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Star Trails - Previous Version
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Check out this picture of the night sky.

DISCUSS: What do you notice? How would you describe the stars?

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This photograph captures a moment in time--maybe a second or two. The camera’s shutter opened and closed quickly, letting in a little light.

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Here’s another photo of the stars.

DISCUSS: What do you notice?

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To make a photo like this, the camera’s shutter stayed open for 3 hours. Check out this sped up video of a similar photo.
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Get a See-Think-Wonder chart to record your ideas.

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THINK-PAIR-SHARE:

  • What do you observe in this photo of the night sky?
  • Do you notice any patterns?

Record your answers in the SEE column of your chart.

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THINK-PAIR-SHARE:

  • Why do you think there are bright streaks in the sky, rather than stars?

Record your answers in the THINK column of your chart.

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THINK-PAIR-SHARE:

  • What else do you wonder about this picture?

Record your answers in the WONDER column of your chart.

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For thousands of years, astronomers have observed the night sky and tried to explain what they saw.

In this activity, you’ll start with this photo of the sky and figure out what causes the streaks you see. Like astronomers before you, you’ll create a model that helps you explain what you see in the sky. After each Mystery, you'll add to or change your model as you get new ideas.

We'll walk you through it, step by step.

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Reveal answer

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Reveal answer

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Reveal answer

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Reveal answer

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Reveal answer

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Reveal answer

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Conceptual Model

Models are used by scientists to understand and explain something. A model is revised, or changed, as new information is learned.

There are many types of models, but you just finished creating a conceptual model.

A conceptual model helps scientists explain things that they can't see. After each Mystery, you will add the new things you've learned to your model.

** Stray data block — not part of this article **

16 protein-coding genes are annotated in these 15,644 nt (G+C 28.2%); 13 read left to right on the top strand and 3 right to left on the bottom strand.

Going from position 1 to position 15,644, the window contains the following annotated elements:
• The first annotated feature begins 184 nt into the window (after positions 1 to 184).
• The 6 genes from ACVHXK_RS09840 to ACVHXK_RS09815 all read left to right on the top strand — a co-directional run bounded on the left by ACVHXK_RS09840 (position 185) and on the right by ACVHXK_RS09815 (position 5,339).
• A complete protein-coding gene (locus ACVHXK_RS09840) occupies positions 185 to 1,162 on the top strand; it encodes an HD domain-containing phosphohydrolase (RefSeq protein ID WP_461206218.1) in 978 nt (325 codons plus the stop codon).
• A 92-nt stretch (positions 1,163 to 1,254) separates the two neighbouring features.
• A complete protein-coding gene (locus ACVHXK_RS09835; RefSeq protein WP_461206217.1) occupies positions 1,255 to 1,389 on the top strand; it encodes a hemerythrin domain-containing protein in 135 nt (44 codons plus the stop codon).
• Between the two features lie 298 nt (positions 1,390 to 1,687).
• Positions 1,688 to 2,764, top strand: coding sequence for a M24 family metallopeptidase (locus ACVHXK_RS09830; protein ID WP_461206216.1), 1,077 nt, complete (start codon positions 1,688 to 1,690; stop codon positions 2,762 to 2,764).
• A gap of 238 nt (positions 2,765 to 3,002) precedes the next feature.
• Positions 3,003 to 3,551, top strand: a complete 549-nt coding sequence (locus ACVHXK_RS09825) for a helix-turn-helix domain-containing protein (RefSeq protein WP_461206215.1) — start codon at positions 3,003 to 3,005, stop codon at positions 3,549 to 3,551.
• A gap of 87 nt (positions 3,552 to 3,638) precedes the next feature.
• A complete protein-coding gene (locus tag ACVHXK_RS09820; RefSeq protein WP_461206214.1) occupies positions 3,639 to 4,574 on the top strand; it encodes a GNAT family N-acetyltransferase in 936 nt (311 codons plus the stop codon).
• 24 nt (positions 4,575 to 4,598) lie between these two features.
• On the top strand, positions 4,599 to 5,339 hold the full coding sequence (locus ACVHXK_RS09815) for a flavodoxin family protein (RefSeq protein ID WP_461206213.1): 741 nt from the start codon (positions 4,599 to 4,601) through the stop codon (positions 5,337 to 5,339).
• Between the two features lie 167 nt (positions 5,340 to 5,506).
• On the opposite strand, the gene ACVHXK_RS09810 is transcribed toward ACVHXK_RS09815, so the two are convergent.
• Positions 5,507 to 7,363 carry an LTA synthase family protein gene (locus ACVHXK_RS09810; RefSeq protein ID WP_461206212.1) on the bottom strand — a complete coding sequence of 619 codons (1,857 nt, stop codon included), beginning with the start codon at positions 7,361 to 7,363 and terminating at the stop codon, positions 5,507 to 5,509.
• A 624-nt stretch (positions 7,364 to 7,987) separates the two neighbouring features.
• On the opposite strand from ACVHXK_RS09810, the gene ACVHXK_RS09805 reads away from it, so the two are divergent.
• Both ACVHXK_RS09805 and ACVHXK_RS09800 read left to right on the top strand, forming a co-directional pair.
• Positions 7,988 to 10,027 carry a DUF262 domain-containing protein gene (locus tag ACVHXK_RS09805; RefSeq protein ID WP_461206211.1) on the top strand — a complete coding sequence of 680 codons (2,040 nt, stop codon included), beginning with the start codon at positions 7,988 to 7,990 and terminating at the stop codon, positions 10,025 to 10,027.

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You've completed the Unit Starter!

Be sure to keep each student's Star Trails Model accessible. They will use it after each Mystery in the Unit Connection.

Teach Mystery 1 next: How fast does the Earth spin?

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Image & Video Credits

Mystery Science respects the intellectual property rights of the owners of visual assets. We make every effort to use images and videos under appropriate licenses from the owner or by reaching out to the owner to get explicit permission. If you are the owner of a visual and believe we are using it without permission, please contact us—we will reply promptly and make things right.

Other
Ferris wheel by Pablo77
Fire Spinner by Wandee007
Helicopter by Journey601
Highway light streaks by Ure
Perseids at MaryHill Stonehenge by Nikky Stephen
Photographer and stars by Luck Luckyfarm
Sparkler smiley face by Pavel L Photo
Star Trail video by Naotharp
Print Prep
Activity Prep

The Unit Starter introduces the unit anchoring phenomenon, star trails. Students generate observations and questions about the phenomenon and create an initial model to explain what causes these patterns to form.

Preview activity

Before starting this lesson, review the unit Teacher Guide which gives an overview of the Spaceship Earth Anchor Layer.

In the Unit Starter, students are introduced to the unit anchoring phenomenon, star trails photography. In the activity, they create an initial conceptual model to explain how the star trails patterns are created. Students will re-visit their model after each Mystery to add new information to it.

It is important to encourage students to recognize that even if they don't know the full answer yet, they are going to learn a lot throughout the unit to help them explain the phenomenon and that they'll have an opportunity to change or add to their first model.

Step 1: Set up your classroom Set up your classroom by creating a class "See-Think-Wonder" chart (the student version is linked below). We recommend using chart paper, or a space on your board that won't be erased since you will revisit it throughout the unit.

Step 2: Print out worksheets Each student needs a:

Extensions
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